EVANSTON, Ill. -- Michigan State built its 15-game winning streak on solid, consistent play and an ability to defend an array of teams and approaches.
The Spartans (No. 7 ESPN/USA Today, No. 6 AP) matched up Saturday against a style they couldn't contain.
Northwestern stars John Shurna and Drew Crawford got their points and their shots, but what really hurt Michigan State was the play of backup center Davide Curletti, who made his first start of the season and second of his career.
Curletti had a season-high 17 points and six rebounds, and his hustle helped the Wildcats pull of an important victory for their NCAA resume -- an 81-74 victory over the Spartans.
"Curletti was the difference in the game, if you ask me," said Michigan State coach Tom Izzo, who fell to 26-4 against the Wildcats in his career.
"I thought he played extremely well and outplayed our centers and that's something we've been pretty solid on lately," Izzo added.
Shurna had 22 points, 13 in the second half, and Crawford had 20 as the Wildcats (12-5, 2-3) rebounded from a tough overtime loss at Michigan three days ago.
Michigan State (15-3, 4-1) lost for the first time since it was beaten by Duke at Madison Square Garden on Nov. 15.
Izzo was worried about his younger players and how they would handle Northwestern's Princeton-style offense -- with its array of picks and cuts -- as the shot clock was running down.
But he didn't expect the Wildcats to get such a lift from Curletti.
"It is fun when you play well like that, helping other guys is a great feeling, especially for us," said Curletti, who also had four assists. "Our offense is built around each other, making back door cuts, making back door passes. ... We were barely ever out of our offense and we were able to really run it to perfection."
Northwestern shot 54 percent in the second half, finishing right at 50 against a team that was allowing just 37 percent all season. Teams had been averaging just 59.6 points against the Spartans through the first 17 games.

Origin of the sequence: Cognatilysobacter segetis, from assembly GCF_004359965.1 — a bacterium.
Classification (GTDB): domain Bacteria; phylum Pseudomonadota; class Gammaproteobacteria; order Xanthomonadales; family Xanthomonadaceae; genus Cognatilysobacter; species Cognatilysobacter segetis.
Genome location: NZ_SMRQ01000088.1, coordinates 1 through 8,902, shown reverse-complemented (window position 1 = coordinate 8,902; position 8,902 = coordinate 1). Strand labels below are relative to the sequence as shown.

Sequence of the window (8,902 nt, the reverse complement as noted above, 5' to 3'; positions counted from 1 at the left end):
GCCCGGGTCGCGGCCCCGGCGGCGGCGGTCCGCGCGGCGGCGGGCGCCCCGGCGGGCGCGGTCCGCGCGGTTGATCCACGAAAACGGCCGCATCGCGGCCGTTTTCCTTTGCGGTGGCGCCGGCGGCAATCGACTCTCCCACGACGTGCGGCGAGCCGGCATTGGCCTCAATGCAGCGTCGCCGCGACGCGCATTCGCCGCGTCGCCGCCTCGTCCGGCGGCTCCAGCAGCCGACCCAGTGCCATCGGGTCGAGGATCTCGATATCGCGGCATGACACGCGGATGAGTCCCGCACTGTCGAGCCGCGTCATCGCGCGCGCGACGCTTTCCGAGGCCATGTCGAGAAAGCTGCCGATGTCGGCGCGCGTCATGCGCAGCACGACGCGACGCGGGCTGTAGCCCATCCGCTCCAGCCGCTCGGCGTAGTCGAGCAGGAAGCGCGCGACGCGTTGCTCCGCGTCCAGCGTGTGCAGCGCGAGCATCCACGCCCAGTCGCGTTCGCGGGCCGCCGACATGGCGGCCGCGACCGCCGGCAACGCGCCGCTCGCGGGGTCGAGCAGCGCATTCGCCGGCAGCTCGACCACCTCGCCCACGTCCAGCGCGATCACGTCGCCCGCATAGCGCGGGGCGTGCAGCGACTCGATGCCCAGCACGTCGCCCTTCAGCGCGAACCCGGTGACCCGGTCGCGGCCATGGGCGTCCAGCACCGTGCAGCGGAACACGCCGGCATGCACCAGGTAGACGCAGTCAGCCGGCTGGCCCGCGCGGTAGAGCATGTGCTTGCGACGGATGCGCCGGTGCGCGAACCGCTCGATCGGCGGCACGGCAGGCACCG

"We didn't lose that game on the offensive end, we lost it on the defensive end," Izzo said. "We're not allowed to give up 81 points. It's ridiculous."
Keith Appling led the Spartans with 17 points, and Draymond Green had 14 points and 14 rebounds. Michigan State shot 65 percent in the first half and went cold in the second 20 minutes against Northwestern's zone.
"The main thing was stopping them in transition because they have so many fast guards," said Crawford, who has been battling the flu. "Once we were able to stop them in transition, we're confident in our zone in the half court and we were kind of able to slow them down a bit, which really helped us out."
Northwestern fans stormed the court after the victory, perhaps a pivotal one for the Wildcats as they shoot for the first NCAA tournament berth in school history. They needed the win badly after the loss at Michigan and one in their previous game at home to Illinois.
Crawford hit a jumper and then made a 3-pointer as Northwestern extended its lead to six points 5 minutes into the second half -- with the help of five straight missed shots by the Spartans.
Even after playing good defense, the Spartans had trouble controlling Northwestern.
Shurna put up a wild shot to beat the shot clock but teammate Reggie Hearn sailed through the lane and followed it up. Then Curletti broke for the basket on a back door play and dunked to give the Wildcats a seven-point lead with just over 12 minutes left.
After such a torrid shooting first half, the Spartans missed 12 of their first 15 field goal attempts in the second. Shurna broke free for a layup and minutes later had a dunk as Northwestern increased the lead to 12 with 8:32 left.
State rallied with a 7-0 run started by Travis Trice's 3-pointer and cut the lead to 69-64 with 5:32 left. But Dave Sobolewski hit two free throws and Shurna made another 3-pointer from the top of the key and the lead was back to 10.
Michigan State made nine of its first 10 shots, including 4 of 5 from 3-point range. Green hit three straight early 3-pointers and the Spartans led by as many as nine, having little trouble with Northwestern's defense early.
But the second half was a turnaround. The Spartans shot 34.4 percent (11 for 32) in the final 20 minutes and were only 4 for 11 on 3-pointers.
Izzo, still two wins shy of his 400th career victory, looked back at the first half when the Spartans had several leads and a couple of missed opportunities, and allowed Northwestern to wrestle rebounds away and score. On one of them, Curletti converted a three-point play.
"Probably the biggest thing was hustle plays. We had rebounds they took from us and scored three different times. ... Each time we had a six- or seven-point lead and they took it and laid it up. One time they made a three-point play. That became the difference in the game."